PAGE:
Brake/clutch fluid change

Much like the fork oil question elsewhere. I picked my bike up yesterday after getting an eletrical fault fixed and the mechanic said my clutch and brake fluid were dark and could do with a change. He made it sound pretty easy. Then I got out the Haines manual (for a 2000 Firestorm) and they had it down as a three-spanner job. That would be beyond my ability and in any case I wouldn’t want to mess with things like the brakes unless it was as easy as an oil change. So, how hard a job is it? Many thanks.

It’s easy, just prepare everything properly first, and you can do it no problem. I just use a spanner, a plastic bottle and a piece of tubing. You just have to make sure you don’t let any air bubbles in, by not topping up the brake fluid enough whilst you are draining it. It’s definitely not a 3 spanners! :wink: It’s just a bit tricky the first time you do it, better having someone with you to do either the turning of the spanner or the topping up of the fluid, but you can do it with one person.

I don’t know how easy it is on your bike, but I’ve managed to do it on mine (and XV535) under supervision, so it would be well worth getting down and dirty, if you can find an experienced someone to oversee and just check that you haven’t done anything stupid, seeing as it’s brakes an’ all. I am NOT a mechanic and am NOT confident with a spanner so if I can do it, anyone can (depending on bike, of course).

A couple of tips:

Make sure you have plenty of clean glass jars, just in case.

So you don’t just leave brake callipers dangling (don’t know if you have to take your callipers off on your bike) have something handy you can sit them on - an upturned bucket or similar would do.

Have LOTS of kitchen roll around, and a bin-bag to put the rubbish in.

Mop up any spills immediately and thoroughly.

Cover up your paintwork.

Finally, if you have tie your hair back - last time I worked on my bike my hands ended up filthy and so did my face every time I shoved my hair back behind my ears! :smiley:

Thanks, advice much appreciated. Think I’ll give it a go on the weekend.

It’s obviously an important job and one you want to get right for obvious reasons! :)If you are gonna do this I would invest in a mityvac brake bleed kit - just stick the tube on the bleed nipple - pump the mityvac and pour new fluid into the brake/clutch fluid master cylinder - keep an eye on the master cylinder and don’t let it completeley empty befrore you top it up with new fluid so you don’t introduce air into the system.

Look at the clear tube coming out of the mityvac and you’ll see the darker fluid being followed by the clear new fluid - at this point you know that the old fluid is out of the system.

Fill the master cylinder to the upper level and tighten the bleed nipple bolt - but not too tight or it will snap off - tighten lightly from the wrist (not the forearm) until it stops turning - make sure it’s tight but don’t force it - it’s relatively small and delicate and will snap if you force it (I did this when I was learning so that you don’t have to :Whistling: ).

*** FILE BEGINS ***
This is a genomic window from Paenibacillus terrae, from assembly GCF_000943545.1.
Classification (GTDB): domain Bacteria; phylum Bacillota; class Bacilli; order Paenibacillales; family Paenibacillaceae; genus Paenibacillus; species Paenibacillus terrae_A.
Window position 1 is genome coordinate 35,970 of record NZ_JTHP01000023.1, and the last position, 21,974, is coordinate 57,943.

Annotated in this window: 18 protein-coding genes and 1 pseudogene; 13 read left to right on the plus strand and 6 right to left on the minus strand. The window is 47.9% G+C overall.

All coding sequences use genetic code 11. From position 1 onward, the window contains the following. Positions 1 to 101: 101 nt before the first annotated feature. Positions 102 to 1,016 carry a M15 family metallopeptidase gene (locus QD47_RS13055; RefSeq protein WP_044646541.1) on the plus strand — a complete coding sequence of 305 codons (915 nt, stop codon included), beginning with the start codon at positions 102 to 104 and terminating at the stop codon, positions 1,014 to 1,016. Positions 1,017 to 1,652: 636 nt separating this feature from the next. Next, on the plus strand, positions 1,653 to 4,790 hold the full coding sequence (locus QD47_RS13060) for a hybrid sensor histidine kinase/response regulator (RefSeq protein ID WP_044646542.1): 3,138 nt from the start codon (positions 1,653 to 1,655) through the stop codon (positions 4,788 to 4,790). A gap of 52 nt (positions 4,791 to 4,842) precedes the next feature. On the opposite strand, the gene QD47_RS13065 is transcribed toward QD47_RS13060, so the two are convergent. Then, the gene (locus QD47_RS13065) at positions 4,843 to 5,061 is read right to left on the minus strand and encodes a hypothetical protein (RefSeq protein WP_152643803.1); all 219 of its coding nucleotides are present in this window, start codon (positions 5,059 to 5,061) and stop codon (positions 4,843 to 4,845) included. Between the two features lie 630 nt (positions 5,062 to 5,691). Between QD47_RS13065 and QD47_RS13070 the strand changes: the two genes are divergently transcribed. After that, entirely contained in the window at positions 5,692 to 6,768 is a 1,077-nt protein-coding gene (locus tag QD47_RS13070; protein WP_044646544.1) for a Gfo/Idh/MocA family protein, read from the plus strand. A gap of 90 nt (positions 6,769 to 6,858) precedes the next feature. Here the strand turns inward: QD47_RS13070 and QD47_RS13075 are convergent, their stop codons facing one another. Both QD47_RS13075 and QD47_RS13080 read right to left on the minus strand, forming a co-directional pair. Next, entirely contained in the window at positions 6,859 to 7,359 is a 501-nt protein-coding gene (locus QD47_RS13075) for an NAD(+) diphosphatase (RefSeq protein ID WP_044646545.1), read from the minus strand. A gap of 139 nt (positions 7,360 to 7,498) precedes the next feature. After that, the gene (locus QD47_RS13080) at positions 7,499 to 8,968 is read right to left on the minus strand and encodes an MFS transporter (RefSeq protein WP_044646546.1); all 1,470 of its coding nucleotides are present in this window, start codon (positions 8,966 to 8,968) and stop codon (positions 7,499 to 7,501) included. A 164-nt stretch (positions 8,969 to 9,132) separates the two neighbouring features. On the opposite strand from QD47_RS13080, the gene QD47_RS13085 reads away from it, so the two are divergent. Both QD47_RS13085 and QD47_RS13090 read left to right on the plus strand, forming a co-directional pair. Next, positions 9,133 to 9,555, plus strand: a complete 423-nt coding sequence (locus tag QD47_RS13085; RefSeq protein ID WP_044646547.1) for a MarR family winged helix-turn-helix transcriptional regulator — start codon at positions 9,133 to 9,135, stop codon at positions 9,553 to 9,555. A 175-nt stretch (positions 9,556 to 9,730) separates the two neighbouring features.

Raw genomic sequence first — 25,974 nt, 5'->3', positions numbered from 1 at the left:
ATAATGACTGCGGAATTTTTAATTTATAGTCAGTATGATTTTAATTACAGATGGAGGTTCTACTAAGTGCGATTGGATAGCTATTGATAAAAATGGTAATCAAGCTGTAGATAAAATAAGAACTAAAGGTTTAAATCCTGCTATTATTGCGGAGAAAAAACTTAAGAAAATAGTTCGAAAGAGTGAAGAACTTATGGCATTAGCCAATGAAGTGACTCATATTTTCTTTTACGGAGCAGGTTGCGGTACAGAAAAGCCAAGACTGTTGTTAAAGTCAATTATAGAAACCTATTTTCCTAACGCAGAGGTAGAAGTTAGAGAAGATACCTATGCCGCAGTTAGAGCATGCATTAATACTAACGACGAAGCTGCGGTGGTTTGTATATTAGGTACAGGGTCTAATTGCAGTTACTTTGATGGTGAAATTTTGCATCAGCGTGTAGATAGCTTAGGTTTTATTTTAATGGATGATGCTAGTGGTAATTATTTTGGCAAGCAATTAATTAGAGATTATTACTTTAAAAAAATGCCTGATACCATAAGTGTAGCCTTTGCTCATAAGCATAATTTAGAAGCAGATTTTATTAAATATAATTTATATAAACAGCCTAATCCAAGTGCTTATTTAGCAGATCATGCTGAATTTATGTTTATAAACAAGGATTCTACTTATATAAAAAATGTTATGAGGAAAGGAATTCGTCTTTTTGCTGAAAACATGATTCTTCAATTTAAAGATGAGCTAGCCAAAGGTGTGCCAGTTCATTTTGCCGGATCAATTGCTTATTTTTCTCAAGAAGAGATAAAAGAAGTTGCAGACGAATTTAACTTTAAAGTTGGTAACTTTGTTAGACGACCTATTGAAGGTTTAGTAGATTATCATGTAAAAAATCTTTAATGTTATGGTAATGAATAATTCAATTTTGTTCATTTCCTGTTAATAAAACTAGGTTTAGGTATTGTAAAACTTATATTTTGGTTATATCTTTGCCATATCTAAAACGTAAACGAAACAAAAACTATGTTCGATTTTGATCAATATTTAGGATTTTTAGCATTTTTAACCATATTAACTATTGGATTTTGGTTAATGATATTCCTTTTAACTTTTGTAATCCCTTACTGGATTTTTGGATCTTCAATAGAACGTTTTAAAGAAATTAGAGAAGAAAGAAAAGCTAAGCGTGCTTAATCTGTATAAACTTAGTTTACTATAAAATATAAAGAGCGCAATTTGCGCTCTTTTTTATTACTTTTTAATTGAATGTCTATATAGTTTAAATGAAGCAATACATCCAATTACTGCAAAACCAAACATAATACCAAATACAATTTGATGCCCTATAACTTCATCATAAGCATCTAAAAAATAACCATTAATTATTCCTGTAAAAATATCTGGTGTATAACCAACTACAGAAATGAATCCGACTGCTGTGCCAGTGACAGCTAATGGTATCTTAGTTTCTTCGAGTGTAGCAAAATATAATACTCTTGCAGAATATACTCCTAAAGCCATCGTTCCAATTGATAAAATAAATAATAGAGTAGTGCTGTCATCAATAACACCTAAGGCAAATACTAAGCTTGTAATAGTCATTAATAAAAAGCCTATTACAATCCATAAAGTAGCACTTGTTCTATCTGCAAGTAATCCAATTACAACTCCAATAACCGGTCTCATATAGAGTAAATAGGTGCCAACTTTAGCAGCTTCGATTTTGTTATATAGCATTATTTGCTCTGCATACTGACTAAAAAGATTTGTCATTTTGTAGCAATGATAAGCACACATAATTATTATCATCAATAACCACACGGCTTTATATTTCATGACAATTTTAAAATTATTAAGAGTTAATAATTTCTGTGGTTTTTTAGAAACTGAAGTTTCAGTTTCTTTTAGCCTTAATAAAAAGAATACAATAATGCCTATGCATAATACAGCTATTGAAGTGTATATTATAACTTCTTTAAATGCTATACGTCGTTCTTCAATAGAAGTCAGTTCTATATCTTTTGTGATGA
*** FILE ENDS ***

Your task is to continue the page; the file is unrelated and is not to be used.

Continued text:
It’s often easier but not essential to have someone else keeping the master cylinder resevoir topped up with fluid while you pump the mityvac.

When everything is tightened and finished pump the brake lever a few times.

Make sure everything is tightened properly and test your brakes at very low speeds and build up to check you did ok!

Link for Mityvac:

i wouldnt bother with these gismos for bleedin brakes,as someone said a piece of tube a bottle and brake fluid…open nippple on caliper depress lever fully,hold lever fully depressed close nipple ,release lever…repeat in that sequence 20/40 times till fluid becomes clear toppin up reservoir as needed…repeat on other caliper till same result…lock all nippples up depress lever and cable tie lever to bar under pressure for at least an hour …check for leaks around fittings nipples,hey presto job done :w00t:

If you’re anywhere near Kilburn, give me a shout and I’ll more than happily show you how to do it. Piece of ****. :slight_smile:


To do the final bleed I squeeze the brakes hard, open the nipple very slowly until fluid starts to come out then close it again whilst the brakes are still on hard. That makes sure there can be no air entering via the bleed nipple. You can also see any air bubbles being launched out very fast as the pressure squeezes them to the point of lowest pressure, the exit by the nipple.

Also bleed the master cylinder.

Many thanks for that offer. I may be taking you up on it at the weekend, depending on what the missus has planned. I’ll pm you if it looks like happening.


Just wanted to thank everyone who gave advice here. It made me realise I could do the job myself, so I did. Ta.

Good stuff! :slight_smile:

well done mate!